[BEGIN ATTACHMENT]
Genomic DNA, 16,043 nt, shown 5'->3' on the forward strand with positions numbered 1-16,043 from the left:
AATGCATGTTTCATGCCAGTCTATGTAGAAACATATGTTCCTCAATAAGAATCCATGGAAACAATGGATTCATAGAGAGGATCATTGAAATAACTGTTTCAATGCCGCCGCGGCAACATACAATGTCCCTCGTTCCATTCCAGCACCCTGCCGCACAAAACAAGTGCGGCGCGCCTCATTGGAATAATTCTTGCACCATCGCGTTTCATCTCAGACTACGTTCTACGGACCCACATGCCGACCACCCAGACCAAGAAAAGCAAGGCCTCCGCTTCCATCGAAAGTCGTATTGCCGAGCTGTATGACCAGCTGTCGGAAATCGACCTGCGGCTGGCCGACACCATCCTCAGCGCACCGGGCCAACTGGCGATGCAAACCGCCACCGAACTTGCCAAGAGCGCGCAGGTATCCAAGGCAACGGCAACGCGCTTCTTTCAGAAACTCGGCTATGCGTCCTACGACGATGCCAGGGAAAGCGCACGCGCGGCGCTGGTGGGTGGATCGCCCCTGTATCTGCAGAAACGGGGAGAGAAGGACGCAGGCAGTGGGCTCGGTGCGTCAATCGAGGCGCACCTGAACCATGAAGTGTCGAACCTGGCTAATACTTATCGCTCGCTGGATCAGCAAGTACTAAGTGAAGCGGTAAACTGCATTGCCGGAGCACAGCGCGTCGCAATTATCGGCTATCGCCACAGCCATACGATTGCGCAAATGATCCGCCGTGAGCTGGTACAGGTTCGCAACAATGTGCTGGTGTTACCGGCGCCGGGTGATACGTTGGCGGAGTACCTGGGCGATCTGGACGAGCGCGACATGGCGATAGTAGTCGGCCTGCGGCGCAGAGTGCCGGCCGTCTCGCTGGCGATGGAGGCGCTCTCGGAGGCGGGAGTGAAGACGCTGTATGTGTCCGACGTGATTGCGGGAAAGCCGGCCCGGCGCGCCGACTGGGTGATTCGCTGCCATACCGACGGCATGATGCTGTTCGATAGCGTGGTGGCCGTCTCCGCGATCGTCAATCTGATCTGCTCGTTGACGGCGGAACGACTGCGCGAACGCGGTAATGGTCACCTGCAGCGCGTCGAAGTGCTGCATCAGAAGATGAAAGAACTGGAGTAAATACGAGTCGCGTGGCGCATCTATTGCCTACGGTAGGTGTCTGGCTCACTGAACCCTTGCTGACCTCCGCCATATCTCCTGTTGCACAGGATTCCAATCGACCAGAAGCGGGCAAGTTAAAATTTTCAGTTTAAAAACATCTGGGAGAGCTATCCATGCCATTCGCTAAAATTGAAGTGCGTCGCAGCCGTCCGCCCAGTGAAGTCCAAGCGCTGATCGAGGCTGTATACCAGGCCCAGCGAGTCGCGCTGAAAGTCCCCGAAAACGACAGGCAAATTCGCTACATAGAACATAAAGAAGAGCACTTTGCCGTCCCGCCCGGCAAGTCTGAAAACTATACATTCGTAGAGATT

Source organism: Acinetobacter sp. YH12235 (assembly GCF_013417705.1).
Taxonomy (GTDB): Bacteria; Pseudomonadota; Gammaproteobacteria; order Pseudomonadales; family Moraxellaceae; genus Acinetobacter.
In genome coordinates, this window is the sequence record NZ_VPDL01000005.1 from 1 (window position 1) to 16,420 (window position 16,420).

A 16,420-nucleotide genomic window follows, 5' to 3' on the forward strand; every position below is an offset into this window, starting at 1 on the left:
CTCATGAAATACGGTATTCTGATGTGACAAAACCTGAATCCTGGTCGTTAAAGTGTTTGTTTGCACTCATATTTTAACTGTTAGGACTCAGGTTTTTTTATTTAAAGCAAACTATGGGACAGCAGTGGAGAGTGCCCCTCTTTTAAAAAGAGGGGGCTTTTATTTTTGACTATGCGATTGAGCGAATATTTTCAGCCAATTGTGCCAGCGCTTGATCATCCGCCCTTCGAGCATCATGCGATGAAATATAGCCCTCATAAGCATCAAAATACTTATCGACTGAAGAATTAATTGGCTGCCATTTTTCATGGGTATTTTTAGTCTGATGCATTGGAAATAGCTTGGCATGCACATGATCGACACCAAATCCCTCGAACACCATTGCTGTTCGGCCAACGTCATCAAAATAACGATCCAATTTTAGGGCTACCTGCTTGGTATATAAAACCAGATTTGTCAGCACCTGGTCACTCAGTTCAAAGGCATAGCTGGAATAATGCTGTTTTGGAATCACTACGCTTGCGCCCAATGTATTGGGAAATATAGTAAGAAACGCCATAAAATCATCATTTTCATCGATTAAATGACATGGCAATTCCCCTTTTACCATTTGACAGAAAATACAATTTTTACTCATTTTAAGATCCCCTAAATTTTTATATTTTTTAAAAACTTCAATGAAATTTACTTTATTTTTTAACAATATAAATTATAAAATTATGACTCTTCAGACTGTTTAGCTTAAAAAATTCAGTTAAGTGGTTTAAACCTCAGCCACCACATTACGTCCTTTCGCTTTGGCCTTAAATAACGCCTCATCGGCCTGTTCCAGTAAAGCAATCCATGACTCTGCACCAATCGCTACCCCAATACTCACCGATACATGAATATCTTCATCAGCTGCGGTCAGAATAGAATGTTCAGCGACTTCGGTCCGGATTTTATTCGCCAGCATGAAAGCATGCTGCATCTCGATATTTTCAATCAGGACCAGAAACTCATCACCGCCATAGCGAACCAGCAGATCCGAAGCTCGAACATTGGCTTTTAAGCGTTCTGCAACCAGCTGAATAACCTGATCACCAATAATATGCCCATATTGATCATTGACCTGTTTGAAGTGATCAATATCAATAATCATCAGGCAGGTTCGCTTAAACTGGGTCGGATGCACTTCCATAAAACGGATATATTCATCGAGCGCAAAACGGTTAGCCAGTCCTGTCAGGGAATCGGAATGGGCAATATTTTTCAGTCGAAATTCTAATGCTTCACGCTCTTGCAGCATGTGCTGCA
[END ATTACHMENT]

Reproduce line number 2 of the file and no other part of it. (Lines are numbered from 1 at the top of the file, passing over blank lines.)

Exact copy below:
AATGCATGTTTCATGCCAGTCTATGTAGAAACATATGTTCCTCAATAAGAATCCATGGAAACAATGGATTCATAGAGAGGATCATTGAAATAACTGTTTCAATGCCGCCGCGGCAACATACAATGTCCCTCGTTCCATTCCAGCACCCTGCCGCACAAAACAAGTGCGGCGCGCCTCATTGGAATAATTCTTGCACCATCGCGTTTCATCTCAGACTACGTTCTACGGACCCACATGCCGACCACCCAGACCAAGAAAAGCAAGGCCTCCGCTTCCATCGAAAGTCGTATTGCCGAGCTGTATGACCAGCTGTCGGAAATCGACCTGCGGCTGGCCGACACCATCCTCAGCGCACCGGGCCAACTGGCGATGCAAACCGCCACCGAACTTGCCAAGAGCGCGCAGGTATCCAAGGCAACGGCAACGCGCTTCTTTCAGAAACTCGGCTATGCGTCCTACGACGATGCCAGGGAAAGCGCACGCGCGGCGCTGGTGGGTGGATCGCCCCTGTATCTGCAGAAACGGGGAGAGAAGGACGCAGGCAGTGGGCTCGGTGCGTCAATCGAGGCGCACCTGAACCATGAAGTGTCGAACCTGGCTAATACTTATCGCTCGCTGGATCAGCAAGTACTAAGTGAAGCGGTAAACTGCATTGCCGGAGCACAGCGCGTCGCAATTATCGGCTATCGCCACAGCCATACGATTGCGCAAATGATCCGCCGTGAGCTGGTACAGGTTCGCAACAATGTGCTGGTGTTACCGGCGCCGGGTGATACGTTGGCGGAGTACCTGGGCGATCTGGACGAGCGCGACATGGCGATAGTAGTCGGCCTGCGGCGCAGAGTGCCGGCCGTCTCGCTGGCGATGGAGGCGCTCTCGGAGGCGGGAGTGAAGACGCTGTATGTGTCCGACGTGATTGCGGGAAAGCCGGCCCGGCGCGCCGACTGGGTGATTCGCTGCCATACCGACGGCATGATGCTGTTCGATAGCGTGGTGGCCGTCTCCGCGATCGTCAATCTGATCTGCTCGTTGACGGCGGAACGACTGCGCGAACGCGGTAATGGTCACCTGCAGCGCGTCGAAGTGCTGCATCAGAAGATGAAAGAACTGGAGTAAATACGAGTCGCGTGGCGCATCTATTGCCTACGGTAGGTGTCTGGCTCACTGAACCCTTGCTGACCTCCGCCATATCTCCTGTTGCACAGGATTCCAATCGACCAGAAGCGGGCAAGTTAAAATTTTCAGTTTAAAAACATCTGGGAGAGCTATCCATGCCATTCGCTAAAATTGAAGTGCGTCGCAGCCGTCCGCCCAGTGAAGTCCAAGCGCTGATCGAGGCTGTATACCAGGCCCAGCGAGTCGCGCTGAAAGTCCCCGAAAACGACAGGCAAATTCGCTACATAGAACATAAAGAAGAGCACTTTGCCGTCCCGCCCGGCAAGTCTGAAAACTATACATTCGTAGAGATT